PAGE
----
Expressing regret that WNET did not detect the film’s ”deficiencies,” Chancey described two changes in its production standards and practices that are designed to ensure accuracy in all future projects. ”We will request documentation of all assertions of fact before giving the green light to independent producers,” he said, and the station will add a warranty clause to its contracts that ”holds [filmmakers] responsible for documentation of their assertion of fact.”
Both measures are already in place for future contracts, Chancey said, and WNET is reviewing documentary projects in the works ”to make sure everything can be substantiated.” WNET also requested that its name be removed from the film’s production credits on videocassette copies of ”Liberators.”
”We have a responsiblity as a public television station to guarantee the accuracy of the material that we present … and use the public television airwaves to distribute.” The procedural changes are ”nothing more” than WNET saying ”this is how we will attempt to live by that trust with our audience with every program.”
”We are not raising the standard to the unattainable, but reestablishing the standard as appropriate,” Chancey added.
Judy Crichton, executive producer for the American Experience, commended WNET ”for doing a review that is as thorough as this. I am saddened by the findings but it was essential that the review be done.”
”Where we have tightened our own processes is in terms of being far more careful about work in progress,” said Crichton.
The history series, which already has standards that require producers to work substantively with academic advisors, initially turned down an opportunity to pick up ”Liberators,” but later was asked by WNET to reconsider the film, according to Crichton. ”Because of the power of the story, we agreed, and when we came in, it was what we call an ‘acquisition’=one of the very few films not produced from the start, not commissioned by the American Experience.”
”We were under the assumption that similar standards were being applied,” she explained. ”If there is any remaining fault in terms of American Experience, it is that I did not personally push the producers harder than I did to confirm that those standards were met,” added Crichton. ”I was under the impression during the time I worked with the producers that they were being met.”
For the most part, critics of the film expressed satisfaction with the results of WNET’s review.
”The outcome shows what I thought it would show,” said Kenneth Stern, a researcher for the American Jewish Committee whose investigation of the accuracy of ”Liberators” damaged the film’s credibility. Continuing to withhold the film is ”absolutely the proper thing” to do. ”If the film is flawed, it shouldn’t be shown.”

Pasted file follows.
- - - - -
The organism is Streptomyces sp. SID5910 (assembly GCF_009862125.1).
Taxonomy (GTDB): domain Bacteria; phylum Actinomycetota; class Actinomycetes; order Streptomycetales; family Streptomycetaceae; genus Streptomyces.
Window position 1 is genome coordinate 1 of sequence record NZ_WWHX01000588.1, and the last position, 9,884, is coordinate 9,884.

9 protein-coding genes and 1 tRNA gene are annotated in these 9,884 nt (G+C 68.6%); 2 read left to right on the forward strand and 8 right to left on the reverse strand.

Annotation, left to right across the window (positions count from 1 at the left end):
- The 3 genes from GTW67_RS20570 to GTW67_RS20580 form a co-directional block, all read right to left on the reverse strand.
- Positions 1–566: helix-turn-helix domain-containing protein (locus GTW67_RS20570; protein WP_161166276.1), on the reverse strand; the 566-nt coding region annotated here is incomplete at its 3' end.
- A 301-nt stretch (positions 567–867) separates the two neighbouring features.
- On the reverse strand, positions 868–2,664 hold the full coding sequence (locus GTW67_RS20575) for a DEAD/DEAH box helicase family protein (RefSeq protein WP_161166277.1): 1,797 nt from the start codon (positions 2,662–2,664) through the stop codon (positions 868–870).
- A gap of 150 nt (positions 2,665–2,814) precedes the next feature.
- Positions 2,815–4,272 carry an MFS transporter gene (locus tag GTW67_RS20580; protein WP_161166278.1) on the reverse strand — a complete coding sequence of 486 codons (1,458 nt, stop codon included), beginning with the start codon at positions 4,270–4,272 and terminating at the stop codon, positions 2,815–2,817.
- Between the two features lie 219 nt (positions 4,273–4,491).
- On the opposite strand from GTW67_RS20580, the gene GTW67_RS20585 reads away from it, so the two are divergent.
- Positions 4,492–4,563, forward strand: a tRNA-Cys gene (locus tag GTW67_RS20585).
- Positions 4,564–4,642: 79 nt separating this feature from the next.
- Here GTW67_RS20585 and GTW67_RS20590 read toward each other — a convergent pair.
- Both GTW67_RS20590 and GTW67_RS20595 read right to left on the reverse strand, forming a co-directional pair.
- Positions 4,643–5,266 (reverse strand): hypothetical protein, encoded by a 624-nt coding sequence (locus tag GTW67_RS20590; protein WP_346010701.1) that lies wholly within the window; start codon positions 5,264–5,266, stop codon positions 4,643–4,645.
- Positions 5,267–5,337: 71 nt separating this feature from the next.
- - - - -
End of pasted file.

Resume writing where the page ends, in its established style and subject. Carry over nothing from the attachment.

” ‘Pleased’ is the only word that comes to mind,” said Robert Abzug, professor of American studies at the University of Texas at Austin, who Miles Educational Films cited as its historical advisor although his most substantive involvement with the project was critiquing the text of the companion book.
Abzug was impressed by his contact with the review team, but he admitted being doubtful about what their final conclusions would be. ”I worried that various other input would moderate what conclusions they were heading toward.” When WNET announced its findings publicly, ”it renewed my faith a little about decision-making in public television.”
A World War II veteran who tried to inform WNET that ”Liberators” was historically inaccurate before the film aired nationally, retired Col. James Moncrief, expressed ”very mixed feelings” about WNET’s announcement. ”At long last they’ve admitted the errors and made a public statement about it,” he said. Moncrief said he sent two letters to the station prior to the film’s national airdate, even though he didn’t know to whom he should address his correspondence.
”What I’m concerned about more than anything else, is that PBS has done nothing toward admitting their participation in the falsification. They’ve stonewalled.”
PBS did issue a statement on WNET’s review, characterizing the situation as ”regrettable” and expressing support for the review, its findings and WNET’s decision to continue to withhold the film.
”PBS’s mission is to provide reliable information at all times,” said PBS in the statement, attributed to no particular spokesperson. ”We apologize to our viewers for the inaccuracies in the film, and especially to those who felt compromised by these flaws. We resolve to give our programs more careful scrutiny in the future.”
Accuracy is one of many qualities that PBS programmers evaluate when they screen all programs for distribution, said PBS spokesman Harry Forbes. ”Obviously, given the limitations of time, resources and staffing, every program can’t be analyzed down to the smallest detail.”
”It is very much true that when you have a known commodity like the American Experience, Bill Miles and WNET, we assume that everything is being checked,” Forbes added.
Copyright 1993 American University